Here’s yet another Greek favorite. We had to improvise a bit here to get its taste acceptable at 120 calories, and still feel authentic.

* 4 large tomatoes
* 4 medium-sized green ball peppers
* 250 gr of “riced” cauliflower (or rice)
* 50 gr finely chopped button mushrooms
* a small bunch of greens, chopped
* 1 leek, finely chopped
* chopped parsley, onion and garlic
* salt, pepper, oregano


1. With a knife cut the upper part of the tomato horizontally (see picture). Do the same for the ball pepper.

2. With a tablespoon dig out the tomato’s flesh, chop it finely, and place it in a frying pan. Do the same for the pepper’s spores and internal flesh, but instead throw these away.

3. In the pan that holds the tomato’s flesh, add mushrooms, leek, parsley, onion, garlic, salt, greens, pepper, oregano. Add 1 cup of water (or bone broth), and cook in high heat until the sauce is thickened. Remove from heat and mix well with the cauliflower.

4. Preheat the oven at 400F (200C). With the spoon fill up the internal part of the tomato and pepper with the pan’s contents. Place them in a small oven dish with half a glass of hot water, and bake them until the “rice” is cooked through.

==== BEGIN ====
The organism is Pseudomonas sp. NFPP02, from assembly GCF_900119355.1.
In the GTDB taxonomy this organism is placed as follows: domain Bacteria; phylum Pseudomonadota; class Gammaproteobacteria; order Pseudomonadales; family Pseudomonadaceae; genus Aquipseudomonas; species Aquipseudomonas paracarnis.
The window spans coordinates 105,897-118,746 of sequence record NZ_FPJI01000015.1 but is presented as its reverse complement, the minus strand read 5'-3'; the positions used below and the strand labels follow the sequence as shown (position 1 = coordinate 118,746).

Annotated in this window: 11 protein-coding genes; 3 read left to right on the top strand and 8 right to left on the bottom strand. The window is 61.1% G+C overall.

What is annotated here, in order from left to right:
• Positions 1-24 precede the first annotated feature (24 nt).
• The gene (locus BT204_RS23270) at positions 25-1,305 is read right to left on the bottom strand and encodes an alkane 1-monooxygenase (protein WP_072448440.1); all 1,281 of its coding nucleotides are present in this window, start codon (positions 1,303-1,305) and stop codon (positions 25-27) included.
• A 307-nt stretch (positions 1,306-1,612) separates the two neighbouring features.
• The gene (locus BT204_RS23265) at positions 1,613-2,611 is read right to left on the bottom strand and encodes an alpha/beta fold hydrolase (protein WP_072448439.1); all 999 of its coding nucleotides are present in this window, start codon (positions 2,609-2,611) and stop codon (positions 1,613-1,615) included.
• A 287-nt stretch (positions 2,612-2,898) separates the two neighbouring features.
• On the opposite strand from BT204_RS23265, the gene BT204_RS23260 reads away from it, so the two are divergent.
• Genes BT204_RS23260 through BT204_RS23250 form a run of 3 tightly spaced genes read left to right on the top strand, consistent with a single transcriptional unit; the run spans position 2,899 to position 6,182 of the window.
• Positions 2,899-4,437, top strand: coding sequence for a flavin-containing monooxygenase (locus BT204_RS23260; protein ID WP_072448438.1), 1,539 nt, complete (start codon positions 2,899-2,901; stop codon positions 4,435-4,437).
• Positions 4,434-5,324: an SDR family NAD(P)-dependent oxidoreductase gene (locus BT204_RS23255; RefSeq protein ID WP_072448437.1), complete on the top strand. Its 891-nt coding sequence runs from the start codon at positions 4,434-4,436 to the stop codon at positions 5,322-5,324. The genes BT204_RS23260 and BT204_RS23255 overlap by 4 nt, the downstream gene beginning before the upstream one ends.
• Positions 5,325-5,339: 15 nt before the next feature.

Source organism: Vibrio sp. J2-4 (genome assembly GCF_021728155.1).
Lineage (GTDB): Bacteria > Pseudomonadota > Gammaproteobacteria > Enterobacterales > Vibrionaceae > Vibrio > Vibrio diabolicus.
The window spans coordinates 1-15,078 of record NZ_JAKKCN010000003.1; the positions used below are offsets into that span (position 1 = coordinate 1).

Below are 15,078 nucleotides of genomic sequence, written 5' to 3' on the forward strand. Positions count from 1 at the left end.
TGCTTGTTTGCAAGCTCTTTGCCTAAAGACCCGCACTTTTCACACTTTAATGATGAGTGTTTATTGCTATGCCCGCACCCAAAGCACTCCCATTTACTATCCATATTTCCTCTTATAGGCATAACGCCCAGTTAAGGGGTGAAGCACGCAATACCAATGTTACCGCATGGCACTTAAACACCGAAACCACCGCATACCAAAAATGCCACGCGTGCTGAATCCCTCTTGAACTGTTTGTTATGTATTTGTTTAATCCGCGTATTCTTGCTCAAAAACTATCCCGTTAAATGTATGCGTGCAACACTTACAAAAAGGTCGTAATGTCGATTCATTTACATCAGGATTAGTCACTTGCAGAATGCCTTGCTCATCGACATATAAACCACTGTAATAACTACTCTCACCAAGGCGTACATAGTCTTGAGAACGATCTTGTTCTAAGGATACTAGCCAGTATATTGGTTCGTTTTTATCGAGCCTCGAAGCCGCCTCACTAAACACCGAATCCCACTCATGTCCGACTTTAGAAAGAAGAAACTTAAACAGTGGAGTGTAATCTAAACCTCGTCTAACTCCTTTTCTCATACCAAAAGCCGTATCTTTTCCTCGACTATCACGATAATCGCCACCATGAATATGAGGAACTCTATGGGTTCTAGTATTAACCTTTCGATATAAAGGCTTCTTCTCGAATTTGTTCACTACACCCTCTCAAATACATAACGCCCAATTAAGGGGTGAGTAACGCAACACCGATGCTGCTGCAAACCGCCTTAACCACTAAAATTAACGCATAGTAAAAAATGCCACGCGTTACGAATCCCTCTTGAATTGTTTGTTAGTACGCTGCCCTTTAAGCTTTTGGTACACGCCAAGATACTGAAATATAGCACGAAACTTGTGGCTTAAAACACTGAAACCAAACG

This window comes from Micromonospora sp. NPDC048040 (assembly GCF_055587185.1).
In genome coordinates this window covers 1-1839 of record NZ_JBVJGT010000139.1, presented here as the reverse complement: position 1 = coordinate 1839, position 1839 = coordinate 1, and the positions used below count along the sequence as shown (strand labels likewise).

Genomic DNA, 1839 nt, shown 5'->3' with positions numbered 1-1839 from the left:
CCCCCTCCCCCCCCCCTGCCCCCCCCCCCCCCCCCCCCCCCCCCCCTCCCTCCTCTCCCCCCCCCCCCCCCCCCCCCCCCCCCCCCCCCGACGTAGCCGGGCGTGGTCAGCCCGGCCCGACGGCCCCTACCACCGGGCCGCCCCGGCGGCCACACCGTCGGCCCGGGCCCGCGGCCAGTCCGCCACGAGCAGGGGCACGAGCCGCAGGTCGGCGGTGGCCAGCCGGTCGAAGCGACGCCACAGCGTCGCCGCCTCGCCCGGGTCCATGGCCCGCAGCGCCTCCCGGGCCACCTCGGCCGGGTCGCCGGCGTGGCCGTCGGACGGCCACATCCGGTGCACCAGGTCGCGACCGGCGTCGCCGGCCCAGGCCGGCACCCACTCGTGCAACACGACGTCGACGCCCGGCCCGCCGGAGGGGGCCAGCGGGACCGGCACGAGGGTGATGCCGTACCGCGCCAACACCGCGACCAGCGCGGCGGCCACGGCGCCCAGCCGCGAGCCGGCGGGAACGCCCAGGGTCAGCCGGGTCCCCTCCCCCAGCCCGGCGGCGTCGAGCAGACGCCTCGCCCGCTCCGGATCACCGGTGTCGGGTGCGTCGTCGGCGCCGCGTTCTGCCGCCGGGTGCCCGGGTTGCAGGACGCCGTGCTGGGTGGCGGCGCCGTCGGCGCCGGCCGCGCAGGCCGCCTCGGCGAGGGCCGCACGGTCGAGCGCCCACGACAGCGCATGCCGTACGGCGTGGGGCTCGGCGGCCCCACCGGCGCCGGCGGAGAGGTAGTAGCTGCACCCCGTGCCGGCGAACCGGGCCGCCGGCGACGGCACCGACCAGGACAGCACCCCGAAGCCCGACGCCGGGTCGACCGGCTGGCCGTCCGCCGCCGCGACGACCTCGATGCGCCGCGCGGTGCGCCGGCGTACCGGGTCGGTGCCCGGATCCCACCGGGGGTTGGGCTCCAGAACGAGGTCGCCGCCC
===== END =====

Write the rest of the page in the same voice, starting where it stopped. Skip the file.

One of the best Greek recipes, lahanodolmades (stuffed cabbage), Paleo-ified (with cauliflower instead of rice). If using rice instead, use 1/2 cup of it, uncooked. 200 calories per plate!

Ingredients (makes 3-4 servings, 5 gr of net carbs each)
* 200 gr of low-fat beef ground meat
* 250 gr of “riced” cauliflower
* 120 gr of “riced” carrots
* 6-10 large cabbage leaves (of this variety preferably)
* 1 onion, chopped
* 1 TBspoon parsley, chopped
* 2 garlic cloves, minced
* 1 TBspoon olive oil (optional, avoid if dieting)
* 2 cups bone marrow broth, or water
* 1 large egg, in room temperature
* 1 large juicy lemon, or 2 smaller ones